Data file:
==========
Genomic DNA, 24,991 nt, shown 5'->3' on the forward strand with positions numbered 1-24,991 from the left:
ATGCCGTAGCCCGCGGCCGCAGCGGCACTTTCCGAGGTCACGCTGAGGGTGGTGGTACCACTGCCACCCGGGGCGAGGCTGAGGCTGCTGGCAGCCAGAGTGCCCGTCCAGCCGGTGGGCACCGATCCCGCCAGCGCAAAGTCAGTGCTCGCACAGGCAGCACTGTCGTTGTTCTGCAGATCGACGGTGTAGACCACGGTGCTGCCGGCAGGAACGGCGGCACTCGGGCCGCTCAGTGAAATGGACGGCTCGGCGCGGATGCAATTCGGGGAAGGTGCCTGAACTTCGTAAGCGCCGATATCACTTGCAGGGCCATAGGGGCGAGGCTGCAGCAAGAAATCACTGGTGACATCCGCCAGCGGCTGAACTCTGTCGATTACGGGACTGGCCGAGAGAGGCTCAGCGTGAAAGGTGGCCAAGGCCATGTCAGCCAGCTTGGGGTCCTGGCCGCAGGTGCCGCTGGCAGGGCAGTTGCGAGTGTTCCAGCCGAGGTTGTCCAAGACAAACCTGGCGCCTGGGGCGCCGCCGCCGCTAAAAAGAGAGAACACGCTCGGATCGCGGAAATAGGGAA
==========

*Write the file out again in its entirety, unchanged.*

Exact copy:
Genomic DNA, 24,991 nt, shown 5'->3' on the forward strand with positions numbered 1-24,991 from the left:
ATGCCGTAGCCCGCGGCCGCAGCGGCACTTTCCGAGGTCACGCTGAGGGTGGTGGTACCACTGCCACCCGGGGCGAGGCTGAGGCTGCTGGCAGCCAGAGTGCCCGTCCAGCCGGTGGGCACCGATCCCGCCAGCGCAAAGTCAGTGCTCGCACAGGCAGCACTGTCGTTGTTCTGCAGATCGACGGTGTAGACCACGGTGCTGCCGGCAGGAACGGCGGCACTCGGGCCGCTCAGTGAAATGGACGGCTCGGCGCGGATGCAATTCGGGGAAGGTGCCTGAACTTCGTAAGCGCCGATATCACTTGCAGGGCCATAGGGGCGAGGCTGCAGCAAGAAATCACTGGTGACATCCGCCAGCGGCTGAACTCTGTCGATTACGGGACTGGCCGAGAGAGGCTCAGCGTGAAAGGTGGCCAAGGCCATGTCAGCCAGCTTGGGGTCCTGGCCGCAGGTGCCGCTGGCAGGGCAGTTGCGAGTGTTCCAGCCGAGGTTGTCCAAGACAAACCTGGCGCCTGGGGCGCCGCCGCCGCTAAAAAGAGAGAACACGCTCGGATCGCGGAAATAGGGAA